Cities Taking Action
Medford, MA, (pop. 55,000)5 joined the CCP program in 1999 and became the first city in Massachusetts to have an approved Climate Protection Plan. The installation of solar panels on the roof of city hall, combined with upgrading indoor fluorescent lighting with electronic ballasts, is saving $7000 in electricity costs and reducing CO2 emissions by 130 tons annually. The city has also converted its traffic lights to Light Emitting Diodes (LEDS), which are 90 percent more efficient, and last at least seven years longer than conventional incandescent signal lights. Medford encourages replacement of incandescent light bulbs with compact fluorescent bulbs by providing a link on its Web site that enables residents to consider different types that they can purchase online. The city is also raising funds to help build a 100 kilowatt wind turbine near a school to provide electricity and also to educate students about clean, alternative sources of energy.6
Burlington, VT, (pop. 39,000) also joined the Cities for Climate Protection program in 1999. The city created an Energy and Environment Office and adopted time-of-sale minimum standards for rental housing to improve energy efficiency in rental properties. Burlington’s “Top Ten” program offers the city’s largest electric customers a customized menu of energy reduction options that will provide “positive cash flow” financing. The “10 percent Challenge” program prompts individual efforts to calculate and reduce personal global warming emissions by 10 percent. This program, which includes an interactive Web site, has spread to 80 other Vermont cities7.
Madison, WI, (pop. 208,000) developed a plan in 2002 that targets emissions from waste as well as electricity generation. Methane gas produced in the sewage treatment facility is used to heat hot water and run the anaerobic digester. Waste heat from the generators and blowers is captured and used to heat buildings. Madison has also installed generators at its landfills; using methane for electricity production reduces the amount of methane released to the atmosphere.
(Though shorter-lived than CO2, methane gas is a much more potent greenhouse gas.)8 City outreach efforts have increased participation in the curbside recycling program to 97 percent.9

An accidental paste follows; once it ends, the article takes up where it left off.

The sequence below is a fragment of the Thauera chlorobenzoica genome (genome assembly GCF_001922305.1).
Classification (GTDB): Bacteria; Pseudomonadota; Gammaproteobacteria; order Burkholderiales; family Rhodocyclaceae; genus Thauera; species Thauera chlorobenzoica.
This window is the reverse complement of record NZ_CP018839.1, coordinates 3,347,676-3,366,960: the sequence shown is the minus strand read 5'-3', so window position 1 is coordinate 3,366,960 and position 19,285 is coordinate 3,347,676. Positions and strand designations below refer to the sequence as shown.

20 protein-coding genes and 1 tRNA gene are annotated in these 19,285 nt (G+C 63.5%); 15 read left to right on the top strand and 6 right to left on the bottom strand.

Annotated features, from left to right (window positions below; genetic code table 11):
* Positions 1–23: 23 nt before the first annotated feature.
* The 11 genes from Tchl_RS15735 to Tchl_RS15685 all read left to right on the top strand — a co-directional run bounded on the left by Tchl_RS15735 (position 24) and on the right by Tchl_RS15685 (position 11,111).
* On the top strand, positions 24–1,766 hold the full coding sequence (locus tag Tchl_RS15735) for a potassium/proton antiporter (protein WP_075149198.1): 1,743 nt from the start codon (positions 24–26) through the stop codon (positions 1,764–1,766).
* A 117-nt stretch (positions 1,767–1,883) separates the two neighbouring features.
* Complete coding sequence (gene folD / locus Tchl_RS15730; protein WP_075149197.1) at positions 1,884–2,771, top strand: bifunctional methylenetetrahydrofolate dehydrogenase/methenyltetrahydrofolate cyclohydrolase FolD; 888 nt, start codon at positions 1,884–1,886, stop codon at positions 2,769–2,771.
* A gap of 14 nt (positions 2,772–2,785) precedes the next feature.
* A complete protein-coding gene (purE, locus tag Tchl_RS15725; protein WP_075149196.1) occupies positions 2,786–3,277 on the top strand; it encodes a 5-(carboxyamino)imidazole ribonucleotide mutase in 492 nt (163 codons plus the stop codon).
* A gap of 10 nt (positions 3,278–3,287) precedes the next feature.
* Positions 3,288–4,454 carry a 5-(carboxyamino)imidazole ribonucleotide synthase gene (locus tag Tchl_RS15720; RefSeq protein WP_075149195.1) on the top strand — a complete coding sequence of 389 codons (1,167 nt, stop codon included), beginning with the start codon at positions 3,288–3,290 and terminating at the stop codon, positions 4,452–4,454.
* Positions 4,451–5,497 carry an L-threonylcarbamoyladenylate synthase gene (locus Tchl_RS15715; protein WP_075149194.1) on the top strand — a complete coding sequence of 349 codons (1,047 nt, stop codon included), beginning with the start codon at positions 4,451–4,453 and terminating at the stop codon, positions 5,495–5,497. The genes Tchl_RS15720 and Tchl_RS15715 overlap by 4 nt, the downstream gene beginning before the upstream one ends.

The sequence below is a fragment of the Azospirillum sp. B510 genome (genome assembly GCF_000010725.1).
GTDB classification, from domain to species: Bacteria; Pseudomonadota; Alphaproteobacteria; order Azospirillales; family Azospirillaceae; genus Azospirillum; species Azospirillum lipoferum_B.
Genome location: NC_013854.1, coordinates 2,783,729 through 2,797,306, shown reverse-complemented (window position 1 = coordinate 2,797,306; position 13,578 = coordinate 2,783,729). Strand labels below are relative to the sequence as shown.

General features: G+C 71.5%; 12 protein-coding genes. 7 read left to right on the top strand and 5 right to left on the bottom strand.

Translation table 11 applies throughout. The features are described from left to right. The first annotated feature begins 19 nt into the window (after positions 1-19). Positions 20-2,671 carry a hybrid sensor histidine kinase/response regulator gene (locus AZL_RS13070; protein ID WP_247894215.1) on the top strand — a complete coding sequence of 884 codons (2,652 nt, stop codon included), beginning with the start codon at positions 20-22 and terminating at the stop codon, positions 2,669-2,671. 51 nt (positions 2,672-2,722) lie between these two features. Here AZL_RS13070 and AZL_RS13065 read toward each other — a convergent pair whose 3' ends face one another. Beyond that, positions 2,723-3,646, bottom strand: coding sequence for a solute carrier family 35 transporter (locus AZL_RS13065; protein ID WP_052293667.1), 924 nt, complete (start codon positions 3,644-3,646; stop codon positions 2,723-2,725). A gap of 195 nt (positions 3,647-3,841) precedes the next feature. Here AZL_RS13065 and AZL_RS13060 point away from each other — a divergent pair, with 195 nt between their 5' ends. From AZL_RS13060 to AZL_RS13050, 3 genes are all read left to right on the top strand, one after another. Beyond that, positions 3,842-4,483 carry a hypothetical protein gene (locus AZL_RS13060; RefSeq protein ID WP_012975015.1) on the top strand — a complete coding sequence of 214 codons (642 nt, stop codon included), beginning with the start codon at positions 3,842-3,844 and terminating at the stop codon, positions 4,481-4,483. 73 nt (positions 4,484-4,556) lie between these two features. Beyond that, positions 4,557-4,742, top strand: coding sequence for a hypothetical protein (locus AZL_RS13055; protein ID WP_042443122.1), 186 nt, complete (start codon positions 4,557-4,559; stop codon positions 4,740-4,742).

Seattle, WA, (pop. 563,000) began climate reduction efforts in 2000. Seattle City Light achieved climate-neutral status in 2005 by supplying GHG-free electricity from hydro and wind power and by purchasing “green” offsets. The city boasts a 60 percent reduction in GHG emissions from its green building programs and “Clean Green Fleet” policies, that include downsizing the fleet and switching to alternate fueled or fuel-efficient vehicles. To further reduce motor vehicle emissions, the city’s primary global warming source, Seattle has added more bus routes and streetcars. It has also adopted “smart growth” policies to reduce sprawl. To increase recycling, Seattle bans certain recyclables in garbage, e.g., cardboard, aluminum cans and plastic bottles.10
Salt Lake City, UT, (pop. 182,000) launched its Climate Reduction Plan in 2002. Over the past five years, the city has reduced local GHG emissions by more than 20,000 tons of CO2 equivalent. New and renovated public buildings owned or operated by the city are designed to meet LEED (Leadership in Energy and Environmental Design) Silver certification standards. Innovative programs include free limited parking at downtown meters for low emission, highly fuel efficient cars and a “Pedal Pass” program, which enables bicycle riders to receive merchandise discounts from cooperating merchants. In 2006, Mayor Rocky Anderson focused media attention on climate change by co-hosting with ICLEI a convention of mayors at Robert Redford’s Sundance resort.11